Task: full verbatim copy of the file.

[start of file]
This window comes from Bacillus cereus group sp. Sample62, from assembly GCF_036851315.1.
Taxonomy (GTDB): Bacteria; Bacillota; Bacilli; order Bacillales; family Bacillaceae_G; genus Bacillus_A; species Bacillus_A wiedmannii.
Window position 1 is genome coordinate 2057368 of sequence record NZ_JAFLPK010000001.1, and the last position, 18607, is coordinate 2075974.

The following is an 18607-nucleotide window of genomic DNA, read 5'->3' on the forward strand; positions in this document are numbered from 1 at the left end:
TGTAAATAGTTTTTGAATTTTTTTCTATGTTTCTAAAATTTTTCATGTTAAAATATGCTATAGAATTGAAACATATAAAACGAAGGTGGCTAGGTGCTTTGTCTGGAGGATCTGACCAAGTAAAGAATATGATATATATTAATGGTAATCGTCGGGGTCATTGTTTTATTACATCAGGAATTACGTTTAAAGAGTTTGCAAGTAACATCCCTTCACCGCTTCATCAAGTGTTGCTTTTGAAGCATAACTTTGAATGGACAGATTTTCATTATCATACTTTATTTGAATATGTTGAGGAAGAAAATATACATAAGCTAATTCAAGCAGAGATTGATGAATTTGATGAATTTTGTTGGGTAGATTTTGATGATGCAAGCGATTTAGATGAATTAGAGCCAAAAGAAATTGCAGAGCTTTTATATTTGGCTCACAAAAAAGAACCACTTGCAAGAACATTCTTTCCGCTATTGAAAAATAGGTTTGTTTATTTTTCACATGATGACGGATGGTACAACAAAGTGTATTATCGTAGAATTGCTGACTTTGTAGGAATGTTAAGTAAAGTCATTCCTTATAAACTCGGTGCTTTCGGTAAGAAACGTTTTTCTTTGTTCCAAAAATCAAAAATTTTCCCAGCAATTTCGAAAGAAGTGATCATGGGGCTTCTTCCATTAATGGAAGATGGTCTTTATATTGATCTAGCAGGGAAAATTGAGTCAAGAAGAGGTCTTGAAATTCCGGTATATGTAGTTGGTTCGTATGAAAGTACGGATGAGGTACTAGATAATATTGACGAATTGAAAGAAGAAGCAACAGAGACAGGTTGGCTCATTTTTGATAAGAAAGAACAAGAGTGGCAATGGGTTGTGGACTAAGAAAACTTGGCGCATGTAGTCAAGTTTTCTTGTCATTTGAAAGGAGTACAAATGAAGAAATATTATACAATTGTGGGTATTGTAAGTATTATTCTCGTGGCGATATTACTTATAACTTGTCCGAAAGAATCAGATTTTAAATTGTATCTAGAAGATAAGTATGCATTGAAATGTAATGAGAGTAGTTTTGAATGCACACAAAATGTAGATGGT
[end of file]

This window comes from Bacillus cereus group sp. Sample62, from assembly GCF_036851315.1.
Taxonomy (GTDB): Bacteria; Bacillota; Bacilli; order Bacillales; family Bacillaceae_G; genus Bacillus_A; species Bacillus_A wiedmannii.
Window position 1 is genome coordinate 2057368 of sequence record NZ_JAFLPK010000001.1, and the last position, 18607, is coordinate 2075974.

The following is an 18607-nucleotide window of genomic DNA, read 5'->3' on the forward strand; positions in this document are numbered from 1 at the left end:
TGTAAATAGTTTTTGAATTTTTTTCTATGTTTCTAAAATTTTTCATGTTAAAATATGCTATAGAATTGAAACATATAAAACGAAGGTGGCTAGGTGCTTTGTCTGGAGGATCTGACCAAGTAAAGAATATGATATATATTAATGGTAATCGTCGGGGTCATTGTTTTATTACATCAGGAATTACGTTTAAAGAGTTTGCAAGTAACATCCCTTCACCGCTTCATCAAGTGTTGCTTTTGAAGCATAACTTTGAATGGACAGATTTTCATTATCATACTTTATTTGAATATGTTGAGGAAGAAAATATACATAAGCTAATTCAAGCAGAGATTGATGAATTTGATGAATTTTGTTGGGTAGATTTTGATGATGCAAGCGATTTAGATGAATTAGAGCCAAAAGAAATTGCAGAGCTTTTATATTTGGCTCACAAAAAAGAACCACTTGCAAGAACATTCTTTCCGCTATTGAAAAATAGGTTTGTTTATTTTTCACATGATGACGGATGGTACAACAAAGTGTATTATCGTAGAATTGCTGACTTTGTAGGAATGTTAAGTAAAGTCATTCCTTATAAACTCGGTGCTTTCGGTAAGAAACGTTTTTCTTTGTTCCAAAAATCAAAAATTTTCCCAGCAATTTCGAAAGAAGTGATCATGGGGCTTCTTCCATTAATGGAAGATGGTCTTTATATTGATCTAGCAGGGAAAATTGAGTCAAGAAGAGGTCTTGAAATTCCGGTATATGTAGTTGGTTCGTATGAAAGTACGGATGAGGTACTAGATAATATTGACGAATTGAAAGAAGAAGCAACAGAGACAGGTTGGCTCATTTTTGATAAGAAAGAACAAGAGTGGCAATGGGTTGTGGACTAAGAAAACTTGGCGCATGTAGTCAAGTTTTCTTGTCATTTGAAAGGAGTACAAATGAAGAAATATTATACAATTGTGGGTATTGTAAGTATTATTCTCGTGGCGATATTACTTATAACTTGTCCGAAAGAATCAGATTTTAAATTGTATCTAGAAGATAAGTATGCATTGAAATGTAATGAGAGTAGTTTTGAATGCACACAAAATGTAGATGGT